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Computers to Read Handwriting

Post Office is spending millions on program to read addresses: Associated Press Merrifield, Va.

Computers are being trained to do the impossible: Read sloppy handwriting. Already in 34 cities, computer software is helping read handwritten addresses. But the system still has a long way to go.

The Remote Computer Reader likes numbers written in third-grade, block style. But the computer finds it easier to read cursive—as long as it’s not too showy. And no Old English, thank you.

The reader’s memory is somewhere inside a blue box of computer circuit boards in an out-of-the-way, gray room at the Postal Service’s Engineering and Development Center in suburban Virginia.

“Here it is,” program manager Al Lawson says, showing off the read-your-writing machine. “It’s not very exciting. It’s a box.”

About $6 million has already been spent to get the Remote Control Reader up and running in the 34 cities. By the end of the year, the software will be at all 254 of the post office’s main processing sites, sorting nearly one-quarter of the estimated 8 billion pieces of handwritten mail that move through the Postal Service every year, Lawson said.

Right now, it reads 10 percent to 14 percent. Although it correctly sorted four of 20 test letters penned by employees of The Associated Press—a 20 percent success rate.

It was confused by a sample letter addressed to “200 West Ave. E.” Another had too much space between the numbers in the 45140 ZIP code of Loveland, Ohio. The first two numbers in the 61937 ZIP to Lovington, Ill., were touching on a third, but the machine still got this one right.

In all, the machine couldn’t sort 16 of the 20 test letters. They would have had to be routed by one of the 22,000 workers nationwide who manually key in destinations.

Tom Fahey, communications director for the American Postal Workers Union, said the new technology could mean the loss of jobs in upcoming years. But he said the workers might be needed for other postal work by the time the system is perfected.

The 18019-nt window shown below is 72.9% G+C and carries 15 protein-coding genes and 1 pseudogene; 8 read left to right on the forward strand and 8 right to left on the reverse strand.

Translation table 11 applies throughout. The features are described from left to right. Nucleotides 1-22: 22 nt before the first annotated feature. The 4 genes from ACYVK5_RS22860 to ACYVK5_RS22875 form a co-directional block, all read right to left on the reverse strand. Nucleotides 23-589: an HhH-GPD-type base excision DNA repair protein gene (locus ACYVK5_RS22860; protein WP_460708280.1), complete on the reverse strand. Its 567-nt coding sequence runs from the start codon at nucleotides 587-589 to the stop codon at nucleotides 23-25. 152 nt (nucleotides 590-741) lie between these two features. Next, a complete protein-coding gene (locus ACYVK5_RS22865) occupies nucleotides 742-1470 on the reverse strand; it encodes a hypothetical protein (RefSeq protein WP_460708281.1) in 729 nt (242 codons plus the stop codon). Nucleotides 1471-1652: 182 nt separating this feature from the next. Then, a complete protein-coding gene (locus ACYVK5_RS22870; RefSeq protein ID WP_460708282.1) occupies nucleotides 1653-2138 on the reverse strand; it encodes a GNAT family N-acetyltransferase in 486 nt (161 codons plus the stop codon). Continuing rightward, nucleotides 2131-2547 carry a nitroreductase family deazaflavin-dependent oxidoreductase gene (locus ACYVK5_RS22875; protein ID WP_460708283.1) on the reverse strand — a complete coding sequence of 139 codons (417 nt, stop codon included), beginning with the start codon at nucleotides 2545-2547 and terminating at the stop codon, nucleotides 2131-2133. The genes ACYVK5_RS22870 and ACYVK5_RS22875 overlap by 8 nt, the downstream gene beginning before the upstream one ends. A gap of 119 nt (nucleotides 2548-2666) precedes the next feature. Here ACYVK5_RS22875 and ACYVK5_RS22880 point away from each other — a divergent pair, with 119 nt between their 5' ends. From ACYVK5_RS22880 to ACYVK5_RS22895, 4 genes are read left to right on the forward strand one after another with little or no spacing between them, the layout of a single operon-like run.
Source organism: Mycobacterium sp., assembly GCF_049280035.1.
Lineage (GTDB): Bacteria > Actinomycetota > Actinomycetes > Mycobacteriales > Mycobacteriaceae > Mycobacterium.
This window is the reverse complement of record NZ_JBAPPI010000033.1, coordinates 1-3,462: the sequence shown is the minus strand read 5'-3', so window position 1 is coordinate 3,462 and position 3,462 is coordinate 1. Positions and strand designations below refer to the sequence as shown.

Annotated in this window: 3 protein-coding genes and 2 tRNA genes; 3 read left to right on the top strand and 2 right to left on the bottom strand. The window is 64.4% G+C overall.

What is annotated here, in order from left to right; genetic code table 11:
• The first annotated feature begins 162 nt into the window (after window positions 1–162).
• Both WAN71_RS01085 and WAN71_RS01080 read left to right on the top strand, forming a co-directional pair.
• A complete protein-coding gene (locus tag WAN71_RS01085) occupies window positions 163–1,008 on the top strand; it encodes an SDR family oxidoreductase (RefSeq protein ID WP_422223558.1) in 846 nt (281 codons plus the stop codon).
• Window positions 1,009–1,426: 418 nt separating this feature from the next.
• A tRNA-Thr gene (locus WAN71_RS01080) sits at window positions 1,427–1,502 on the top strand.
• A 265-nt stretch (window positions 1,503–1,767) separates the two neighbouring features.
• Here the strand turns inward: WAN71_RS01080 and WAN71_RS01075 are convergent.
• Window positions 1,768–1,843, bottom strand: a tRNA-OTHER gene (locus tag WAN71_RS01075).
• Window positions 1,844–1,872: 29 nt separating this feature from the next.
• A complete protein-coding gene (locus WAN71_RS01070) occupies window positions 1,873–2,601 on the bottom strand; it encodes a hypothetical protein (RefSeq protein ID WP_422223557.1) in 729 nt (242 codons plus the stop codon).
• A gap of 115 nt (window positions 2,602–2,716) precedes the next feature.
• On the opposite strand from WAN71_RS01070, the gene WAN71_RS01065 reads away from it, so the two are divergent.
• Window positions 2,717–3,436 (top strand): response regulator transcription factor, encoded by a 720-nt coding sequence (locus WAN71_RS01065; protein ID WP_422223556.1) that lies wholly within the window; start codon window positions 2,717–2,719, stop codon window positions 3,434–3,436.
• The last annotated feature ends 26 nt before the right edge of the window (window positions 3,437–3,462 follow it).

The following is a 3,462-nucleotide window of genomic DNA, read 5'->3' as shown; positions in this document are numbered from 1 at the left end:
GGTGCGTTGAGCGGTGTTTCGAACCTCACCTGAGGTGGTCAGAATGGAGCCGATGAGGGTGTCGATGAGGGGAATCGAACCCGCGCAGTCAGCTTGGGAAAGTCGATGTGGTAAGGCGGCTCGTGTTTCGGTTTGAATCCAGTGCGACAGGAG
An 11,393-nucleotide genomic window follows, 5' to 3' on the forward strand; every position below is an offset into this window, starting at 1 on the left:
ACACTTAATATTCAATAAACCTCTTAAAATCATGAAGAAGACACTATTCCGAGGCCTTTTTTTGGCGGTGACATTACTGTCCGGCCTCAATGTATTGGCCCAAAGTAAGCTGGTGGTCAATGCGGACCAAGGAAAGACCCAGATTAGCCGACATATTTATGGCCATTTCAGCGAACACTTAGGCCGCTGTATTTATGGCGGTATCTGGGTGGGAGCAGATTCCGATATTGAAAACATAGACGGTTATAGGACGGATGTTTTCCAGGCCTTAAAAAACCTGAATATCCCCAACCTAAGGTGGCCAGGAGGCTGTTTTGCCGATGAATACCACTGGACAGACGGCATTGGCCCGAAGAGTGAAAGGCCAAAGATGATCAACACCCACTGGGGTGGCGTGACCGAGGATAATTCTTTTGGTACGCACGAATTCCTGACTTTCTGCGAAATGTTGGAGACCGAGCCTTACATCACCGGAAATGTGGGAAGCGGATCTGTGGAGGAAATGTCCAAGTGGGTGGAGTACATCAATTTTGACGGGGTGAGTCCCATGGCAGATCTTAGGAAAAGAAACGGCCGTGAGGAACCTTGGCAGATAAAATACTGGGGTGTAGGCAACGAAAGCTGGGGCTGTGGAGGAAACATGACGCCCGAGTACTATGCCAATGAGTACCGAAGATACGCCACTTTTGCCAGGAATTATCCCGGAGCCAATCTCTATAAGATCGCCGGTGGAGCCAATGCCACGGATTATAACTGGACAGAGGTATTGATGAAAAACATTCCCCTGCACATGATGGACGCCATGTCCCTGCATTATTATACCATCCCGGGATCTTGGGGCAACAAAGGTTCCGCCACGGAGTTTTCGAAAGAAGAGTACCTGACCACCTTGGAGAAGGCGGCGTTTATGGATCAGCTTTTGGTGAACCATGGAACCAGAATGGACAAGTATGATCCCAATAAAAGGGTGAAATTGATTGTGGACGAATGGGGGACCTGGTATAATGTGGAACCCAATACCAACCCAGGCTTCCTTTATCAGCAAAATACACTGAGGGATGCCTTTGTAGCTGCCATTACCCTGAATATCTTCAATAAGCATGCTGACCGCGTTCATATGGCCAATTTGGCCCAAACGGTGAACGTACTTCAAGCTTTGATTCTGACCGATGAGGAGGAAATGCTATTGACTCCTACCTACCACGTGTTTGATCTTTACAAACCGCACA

That’s Stanley Turk’s job.

The systems analyst plopped down in front of a color computer monitor and called up a fictional test letter addressed to: John Johnson on Saddle Notch Drive in Loveland, Colo., 80537.

Sloppy writing caused instant problems.

The first two digits of the ZIP code ran together. Also, the sender wrote an oversized, European-style No. 7—one with a horizontal slash through its vertical line.

“It read the seven as a two,” Turk said.

The machine also was stumped on a sample letter being sent to 1 Lakeshore Drive in Valentine, Neb., 69201. The machine thought a small, partial circle meant to be a zero was an extraneous mark on the envelope, maybe ink from a messy pen.

Turk says the machines are programmed to filter out other things, too, like postmarks, stamps, logos—even “Ed McMahon staring you in the face saying you’ve already won.”

In a half-second, the computer goes through an extensive checklist, gaining confidence at each step about sending a letter to a certain destination.

First, it searches for the address. Then it breaks it into units of information like the post office box number or ZIP code.

“It took more than five years of research just to get the computer to find the address block,” Turk says. “It’s still not perfect.”

Next, the computer looks for a five-digit ZIP, comparing each number with ones etched in its memory. If it can decode the ZIP, it automatically knows the city and state.

Then instead of trying to identify the street name, it tries to decipher the street number. That’s easier.

If the street number is 10, for example, the computer searches its memory for all addresses within the ZIP that begin with that number—10 Main St., 10 Commerce Ave., 10 E. Greenway Blvd. This list includes all variations such as 10 East Greenway Boulevard.

The next step is a bit tricky.

The computer traces the handwritten street name, keeping track of how many times upstrokes become downstrokes; downstrokes become upstrokes. It approximates the number of characters. Then it tries to find a probable address match on the list.

“If it’s too close to call,” Turk says, “the computer says: ‘Let an operator key it.’”

Spokesman-Review, February 16, 1997, p. A4

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